Medication-assisted treatment is considered a vital component of opioid rehab. Center on Addiction
states that “medications prescribed by a physician are the most effective, potentially lifesaving, treatment for opioid addiction.”
Unfortunately, some rehab facilities do not offer MATs for opioid addiction. Individuals with severe opioid use disorders should not attend a facility that doesn’t offer at least one MAT. For people with severe opioid use disorders, multiple months or years of maintenance treatment may be necessary for long-term recovery.
Therapy & Counseling
Counseling and therapy begin once you’ve finished detox or you’ve been stabilized by a maintenance medication such as methadone or buprenorphine.
Therapy treats problematic behaviors associated with addiction. You’ll learn healthy ways to process information and manage emotions. You’ll develop safe coping strategies. You’ll also learn about opioid side effects and how to avoid relapse.
A variety of therapeutic techniques can assist people in recovery from opioid addiction. Common types of therapy
include cognitive behavioral therapy, dialectical behavioral therapy, contingency management
, community reinforcement approach and family-based therapies.
Therapy can occur in a variety of settings, including:
- One-on-one appointments
- Group sessions
- Educational classes
- Family meetings
- Over the phone
- Outdoor meeting areas
During inpatient therapy
, you will attend at least one individual therapy session each week. You will also attend daily educational classes and multiple group therapy sessions each week. Most insurance plans cover inpatient rehab for between two and four weeks.
You’ll then transition to outpatient therapy, which can continue indefinitely. During outpatient therapy
, clients usually attend multiple one-on-one therapy sessions each week. As you maintain longer durations of sobriety, the frequency of therapy decreases.
Self-Help Groups & Aftercare
Peer support is a key component of many treatment plans. During inpatient or outpatient therapy, some rehab centers assign a peer recovery coach or a peer leader to clients. These people can connect with individuals trying to recover from addiction. They share personal stories and recovery tips.
You’ll likely be introduced to peer support groups, such as 12-step programs, during rehab. Or you’ll be referred to self-help groups after discharge. Peer support groups help people in recovery stay accountable, learn from others and develop a sense of purpose.
Other aftercare resources can also help you transition to normal life. Some rehab clinics provide aftercare support after discharge.
Sober living homes
and community groups may also provide access to support services, including:
- Safe living environments
- Financial coaching
- Life skills training
- Vocational training
- Job placement services
Peer support and aftercare services decrease the chances of relapse by helping you rebuild your life. Without access to a sober home or stable employment, people are more likely to relapse into drug use. With access to people who care and resources to learn new skills, you can pursue your dreams.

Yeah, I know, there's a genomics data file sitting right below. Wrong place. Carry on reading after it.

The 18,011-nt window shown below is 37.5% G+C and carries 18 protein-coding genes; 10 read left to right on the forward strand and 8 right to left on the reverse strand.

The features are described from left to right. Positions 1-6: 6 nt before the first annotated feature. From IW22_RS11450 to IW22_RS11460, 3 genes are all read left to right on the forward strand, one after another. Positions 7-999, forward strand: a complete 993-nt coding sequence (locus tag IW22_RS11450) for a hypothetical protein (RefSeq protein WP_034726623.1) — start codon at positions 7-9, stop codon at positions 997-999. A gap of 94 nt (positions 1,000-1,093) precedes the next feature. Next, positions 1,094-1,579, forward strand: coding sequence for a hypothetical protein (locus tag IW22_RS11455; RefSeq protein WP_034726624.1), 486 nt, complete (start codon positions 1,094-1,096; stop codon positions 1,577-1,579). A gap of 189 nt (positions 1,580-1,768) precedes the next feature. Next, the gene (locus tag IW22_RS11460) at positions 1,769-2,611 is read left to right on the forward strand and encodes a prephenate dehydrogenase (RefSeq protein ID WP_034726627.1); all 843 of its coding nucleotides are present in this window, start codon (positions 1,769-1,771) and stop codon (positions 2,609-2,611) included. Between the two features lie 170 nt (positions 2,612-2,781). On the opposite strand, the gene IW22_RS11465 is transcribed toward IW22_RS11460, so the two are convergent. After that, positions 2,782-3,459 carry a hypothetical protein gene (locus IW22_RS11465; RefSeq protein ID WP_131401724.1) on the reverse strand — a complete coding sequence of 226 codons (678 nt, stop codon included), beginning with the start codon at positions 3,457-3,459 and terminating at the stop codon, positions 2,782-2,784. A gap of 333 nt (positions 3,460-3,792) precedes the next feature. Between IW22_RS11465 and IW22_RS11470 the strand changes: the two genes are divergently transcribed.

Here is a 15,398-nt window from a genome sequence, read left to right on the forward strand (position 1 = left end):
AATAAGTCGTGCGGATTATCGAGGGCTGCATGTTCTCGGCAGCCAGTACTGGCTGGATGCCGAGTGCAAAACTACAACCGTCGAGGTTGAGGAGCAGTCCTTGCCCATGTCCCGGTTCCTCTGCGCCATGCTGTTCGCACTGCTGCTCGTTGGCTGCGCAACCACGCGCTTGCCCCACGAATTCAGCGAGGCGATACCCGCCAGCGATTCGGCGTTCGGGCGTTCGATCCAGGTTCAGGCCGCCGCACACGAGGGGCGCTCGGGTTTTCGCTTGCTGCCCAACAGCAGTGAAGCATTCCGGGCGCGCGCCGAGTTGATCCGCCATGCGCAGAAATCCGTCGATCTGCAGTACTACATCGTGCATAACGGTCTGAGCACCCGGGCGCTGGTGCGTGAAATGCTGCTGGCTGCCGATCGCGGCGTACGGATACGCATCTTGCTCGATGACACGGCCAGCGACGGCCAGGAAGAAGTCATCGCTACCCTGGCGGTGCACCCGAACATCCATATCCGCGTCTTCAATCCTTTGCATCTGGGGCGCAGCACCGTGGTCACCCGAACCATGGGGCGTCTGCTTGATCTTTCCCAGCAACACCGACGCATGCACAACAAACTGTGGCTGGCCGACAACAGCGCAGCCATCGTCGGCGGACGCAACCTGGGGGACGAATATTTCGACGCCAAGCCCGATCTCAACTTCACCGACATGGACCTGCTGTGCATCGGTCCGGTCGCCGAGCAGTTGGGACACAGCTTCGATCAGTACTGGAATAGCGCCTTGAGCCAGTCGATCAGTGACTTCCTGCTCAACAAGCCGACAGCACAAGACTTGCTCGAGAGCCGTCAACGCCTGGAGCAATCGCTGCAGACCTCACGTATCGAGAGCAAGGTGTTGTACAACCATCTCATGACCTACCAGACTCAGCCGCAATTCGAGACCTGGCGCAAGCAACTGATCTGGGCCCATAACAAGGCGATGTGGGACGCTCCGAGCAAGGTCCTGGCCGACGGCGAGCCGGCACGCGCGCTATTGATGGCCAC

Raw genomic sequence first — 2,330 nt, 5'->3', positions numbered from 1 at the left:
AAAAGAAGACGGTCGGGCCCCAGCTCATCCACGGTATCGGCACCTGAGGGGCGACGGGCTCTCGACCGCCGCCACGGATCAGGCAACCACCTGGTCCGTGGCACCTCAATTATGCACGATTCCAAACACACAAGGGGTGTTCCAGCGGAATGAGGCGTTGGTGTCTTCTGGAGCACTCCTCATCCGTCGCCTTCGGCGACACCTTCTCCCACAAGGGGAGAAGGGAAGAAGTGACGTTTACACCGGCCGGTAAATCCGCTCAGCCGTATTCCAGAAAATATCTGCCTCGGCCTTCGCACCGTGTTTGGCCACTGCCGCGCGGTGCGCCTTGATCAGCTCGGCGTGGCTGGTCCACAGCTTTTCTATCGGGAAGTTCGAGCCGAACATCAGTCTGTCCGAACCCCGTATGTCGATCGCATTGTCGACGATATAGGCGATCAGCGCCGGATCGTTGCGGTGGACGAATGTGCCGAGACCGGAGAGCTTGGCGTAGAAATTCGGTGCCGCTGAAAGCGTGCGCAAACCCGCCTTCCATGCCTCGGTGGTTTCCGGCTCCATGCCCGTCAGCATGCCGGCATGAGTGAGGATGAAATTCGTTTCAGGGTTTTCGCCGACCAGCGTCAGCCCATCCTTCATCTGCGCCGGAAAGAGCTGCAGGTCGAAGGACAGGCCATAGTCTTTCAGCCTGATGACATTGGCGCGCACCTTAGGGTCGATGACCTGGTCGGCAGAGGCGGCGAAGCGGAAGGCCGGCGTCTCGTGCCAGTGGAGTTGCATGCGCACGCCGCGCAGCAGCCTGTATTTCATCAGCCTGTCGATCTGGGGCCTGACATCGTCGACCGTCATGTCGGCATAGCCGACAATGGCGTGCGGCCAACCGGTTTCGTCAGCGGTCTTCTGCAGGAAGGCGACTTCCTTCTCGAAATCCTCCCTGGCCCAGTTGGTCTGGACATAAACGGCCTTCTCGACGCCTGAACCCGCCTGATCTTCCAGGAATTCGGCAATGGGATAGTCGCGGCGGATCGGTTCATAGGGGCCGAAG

Discontinuing Medication for Opioid Addiction
Many people continue to take methadone, buprenorphine or naltrexone after being discharged from rehab. The medications can be essential recovery resources during the first months or years of recovery.
Eventually, you may want to discontinue medication-assisted treatment. The risks of relapse increase when a person stops taking medication for opioid addiction, but you may be a candidate for discontinuation of treatment once you’ve maintained several months or years of sobriety.
Factors that affect whether you should end MAT include:
- Length of abstinence
- Strength of support system
- Motivation for discontinuation
- Access to recovery resources
Patients who are noncompliant with treatment are also candidates for discontinuation. These clients should be referred to other rehab services that may be more appropriate.
Discontinuing methadone or buprenorphine can take several months because stopping abruptly can cause withdrawal. The dosage of medication is slowly reduced until you no longer experience cravings or symptoms of withdrawal.
Naltrexone does not cause withdrawal. It may be discontinued immediately if you and your doctor agree the risk of relapse is low.
Many people think of opioid rehab as a seven- or 30-day stay at a treatment facility. But recovery takes more than one month. Detox isn’t the only component of rehab. Residential therapy isn’t the final stage of recovery.
The best rehab programs provide structured treatment
, including outpatient therapy and aftercare, for multiple months. Many patients maintain their recovery without relapse for more than a year with the help of support groups and medication. By participating in a comprehensive treatment program, you can recover from opioid addiction.
Senior Content Writer,
Chris Elkins worked as a journalist for three years and was published by multiple newspapers and online publications. Since 2015, he’s written about health-related topics, interviewed addiction experts and authored stories of recovery. Chris has a master’s degree in strategic communication and a graduate certificate in health communication.